I love to travel and I feel I don’t get the opportunity to travel to enough exotic locations. Lucky for me, I can travel vicariously through others. Today, for her second guest blog post is Cila Warncke. Her previous post Green Ginger Soup was great and it looks like the recipes she has below are fantastic too. Check out her writing at Cila Warncke and take a look below…….
After fifty years of repressive military dictatorship Myanmar (formerly Burma) is a land of mystery. Most of us Westerners know little about it apart from news images of Buddhist monks, pagodas, and Nobel Peace Prize-winning democracy campaigner Aung San Suu Kyi. Though tourism has increased since a democratic government took power in 2010 Myanmar is still the least-explored part of Southeast Asia. Like many first-time visitors I was bowled over by how large and geographically diverse it is.
Almost twice the land mass of Britain, it drives a slender wedge between Bangladesh and India on the west and China, Laos and Thailand on the east. In the space of 10 days my companion and I went from the heat and clamour of Yangon to lush mountains in the Mon state, the arid plains around Bagan, and the otherworldly beauty of Inle Lake in the Shan state.
Set some 3000 feet up in the mountains in the eastern part of the country, Inle Lake is Myanmar’s answer to Lake Tahoe – if Tahoe were populated by artisans, fishermen and farmers rather than frat boys and Valley girls. The inhabitants of this bucolic water world are the most gracious and self-sufficient people we encountered and we were fortunate to see some of the local craftspeople at work making the region’s renowned hand-woven cloth and cheroot cigarettes.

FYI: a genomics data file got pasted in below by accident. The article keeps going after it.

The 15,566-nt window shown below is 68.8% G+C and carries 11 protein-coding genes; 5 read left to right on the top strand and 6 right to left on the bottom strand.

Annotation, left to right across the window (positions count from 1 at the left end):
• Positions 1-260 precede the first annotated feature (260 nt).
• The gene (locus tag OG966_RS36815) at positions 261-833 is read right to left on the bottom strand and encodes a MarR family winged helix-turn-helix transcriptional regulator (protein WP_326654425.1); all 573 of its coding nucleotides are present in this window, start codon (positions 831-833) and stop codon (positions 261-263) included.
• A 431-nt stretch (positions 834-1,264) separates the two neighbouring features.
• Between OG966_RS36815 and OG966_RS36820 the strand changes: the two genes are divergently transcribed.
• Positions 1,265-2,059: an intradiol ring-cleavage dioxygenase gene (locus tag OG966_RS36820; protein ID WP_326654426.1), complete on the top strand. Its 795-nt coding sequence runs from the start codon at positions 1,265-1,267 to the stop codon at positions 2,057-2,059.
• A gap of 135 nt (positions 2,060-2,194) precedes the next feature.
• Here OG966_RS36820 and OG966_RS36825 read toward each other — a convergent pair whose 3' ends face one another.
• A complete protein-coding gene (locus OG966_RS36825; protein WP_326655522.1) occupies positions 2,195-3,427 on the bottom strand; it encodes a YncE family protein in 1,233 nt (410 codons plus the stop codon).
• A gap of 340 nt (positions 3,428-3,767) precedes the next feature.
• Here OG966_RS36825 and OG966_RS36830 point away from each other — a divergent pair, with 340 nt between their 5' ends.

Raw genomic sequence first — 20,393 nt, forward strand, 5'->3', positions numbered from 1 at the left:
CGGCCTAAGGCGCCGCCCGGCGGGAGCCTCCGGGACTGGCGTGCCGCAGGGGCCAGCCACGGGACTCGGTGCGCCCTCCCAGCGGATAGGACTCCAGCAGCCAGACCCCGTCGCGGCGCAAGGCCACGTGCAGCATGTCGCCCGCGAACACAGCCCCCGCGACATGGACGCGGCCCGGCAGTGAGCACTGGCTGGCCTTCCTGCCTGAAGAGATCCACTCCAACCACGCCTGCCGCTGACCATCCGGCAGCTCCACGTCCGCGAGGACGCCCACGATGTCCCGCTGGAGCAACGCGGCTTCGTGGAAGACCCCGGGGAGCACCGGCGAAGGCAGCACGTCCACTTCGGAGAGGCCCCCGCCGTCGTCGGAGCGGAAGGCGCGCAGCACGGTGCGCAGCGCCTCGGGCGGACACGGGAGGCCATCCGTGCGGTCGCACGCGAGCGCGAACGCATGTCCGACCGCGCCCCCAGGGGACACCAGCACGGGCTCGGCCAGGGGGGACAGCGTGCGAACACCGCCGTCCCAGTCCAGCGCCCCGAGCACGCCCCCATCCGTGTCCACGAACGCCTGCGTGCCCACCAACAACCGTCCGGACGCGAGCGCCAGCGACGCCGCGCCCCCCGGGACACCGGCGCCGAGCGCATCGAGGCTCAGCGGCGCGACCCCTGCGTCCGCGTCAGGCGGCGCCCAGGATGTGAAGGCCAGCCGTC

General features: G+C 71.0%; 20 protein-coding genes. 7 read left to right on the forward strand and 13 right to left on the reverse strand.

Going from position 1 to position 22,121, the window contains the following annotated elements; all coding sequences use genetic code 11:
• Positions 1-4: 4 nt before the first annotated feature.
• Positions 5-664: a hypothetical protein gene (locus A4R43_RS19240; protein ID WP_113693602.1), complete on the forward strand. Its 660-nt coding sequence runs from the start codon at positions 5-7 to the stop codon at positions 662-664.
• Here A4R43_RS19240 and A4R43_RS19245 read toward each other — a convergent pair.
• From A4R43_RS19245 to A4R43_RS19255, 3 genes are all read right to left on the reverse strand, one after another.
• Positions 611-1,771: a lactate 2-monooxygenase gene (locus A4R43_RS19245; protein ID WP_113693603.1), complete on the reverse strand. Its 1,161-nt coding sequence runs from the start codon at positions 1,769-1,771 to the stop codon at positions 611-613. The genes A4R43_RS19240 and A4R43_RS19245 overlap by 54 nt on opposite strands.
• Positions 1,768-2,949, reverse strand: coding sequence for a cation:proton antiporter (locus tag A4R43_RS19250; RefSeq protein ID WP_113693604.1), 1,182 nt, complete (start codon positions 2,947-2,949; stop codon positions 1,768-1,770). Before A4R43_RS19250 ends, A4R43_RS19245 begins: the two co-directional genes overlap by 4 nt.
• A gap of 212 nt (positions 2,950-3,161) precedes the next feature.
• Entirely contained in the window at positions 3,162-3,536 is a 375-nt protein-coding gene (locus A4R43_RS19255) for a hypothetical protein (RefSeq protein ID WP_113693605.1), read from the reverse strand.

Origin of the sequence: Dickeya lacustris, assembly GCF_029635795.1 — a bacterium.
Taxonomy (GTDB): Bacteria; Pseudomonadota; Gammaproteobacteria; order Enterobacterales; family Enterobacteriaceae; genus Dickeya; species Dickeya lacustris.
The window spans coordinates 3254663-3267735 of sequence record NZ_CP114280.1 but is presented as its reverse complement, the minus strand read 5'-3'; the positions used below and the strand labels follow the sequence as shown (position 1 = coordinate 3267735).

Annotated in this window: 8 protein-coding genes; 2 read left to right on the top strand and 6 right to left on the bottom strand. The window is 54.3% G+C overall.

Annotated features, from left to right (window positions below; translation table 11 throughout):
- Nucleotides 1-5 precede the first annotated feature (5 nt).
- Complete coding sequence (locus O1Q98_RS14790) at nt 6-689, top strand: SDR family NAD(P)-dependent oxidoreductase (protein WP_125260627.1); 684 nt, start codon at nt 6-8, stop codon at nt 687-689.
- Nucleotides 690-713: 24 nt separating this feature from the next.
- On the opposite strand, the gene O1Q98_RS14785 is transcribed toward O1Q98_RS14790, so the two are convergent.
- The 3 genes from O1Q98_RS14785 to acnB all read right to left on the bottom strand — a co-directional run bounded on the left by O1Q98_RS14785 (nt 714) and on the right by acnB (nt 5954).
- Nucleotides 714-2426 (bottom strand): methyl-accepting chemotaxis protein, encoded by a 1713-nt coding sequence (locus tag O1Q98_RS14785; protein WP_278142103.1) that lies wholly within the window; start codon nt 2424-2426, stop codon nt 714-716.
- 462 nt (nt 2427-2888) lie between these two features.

Inle Lake is also justifiably famous for the quality of its produce which is grown on floating island gardens. Their crops include cucumber, squash and tomato, which are the most flavoursome I’ve ever eaten. Shan rice noodles – the quintessential Myanmar fast food – were my favourite culinary find of the trip. The following recipes are my interpretation of two ubiquitous dishes: tomato salad and Shan rice noodle salad. Due to the language barrier I couldn’t ask many questions about preparation and ingredients, so they are based on observation and repeated tastings.
Myanmar Tomato Salad
As a starter or side for two
- 2 large ripe red tomatoes
- 1 large green tomato
- 1 small red onion
- 1/3 cup peanuts, coarsely crushed
- Slice the tomatoes, being sure to catch the juice
- Sliver the onion
- Mix the crushed peanuts with the tomato juice
- Thoroughly toss all ingredients. Season to taste.
Shan Noodle Salad
- 6oz of rice noodles
- 1 cup cress or other fresh green
- 1 cup bean sprouts
- ¼ chopped green onion
- French-fried onion strips
- Crushed peanuts
- Dark soy sauce
- Fresh bird’s eye chilli
- Prepare the noodles according to packet instructions
- When cooked quickly toss with the cress, spouts and chopped onions till the greens begin to wilt
- Garnish with French-fried onions and crushed peanuts
- For the dressing add finely sliced chilli and garlic to the soy sauce and serve on the side
NB: Use tamari instead of soy sauce to make this gluten-free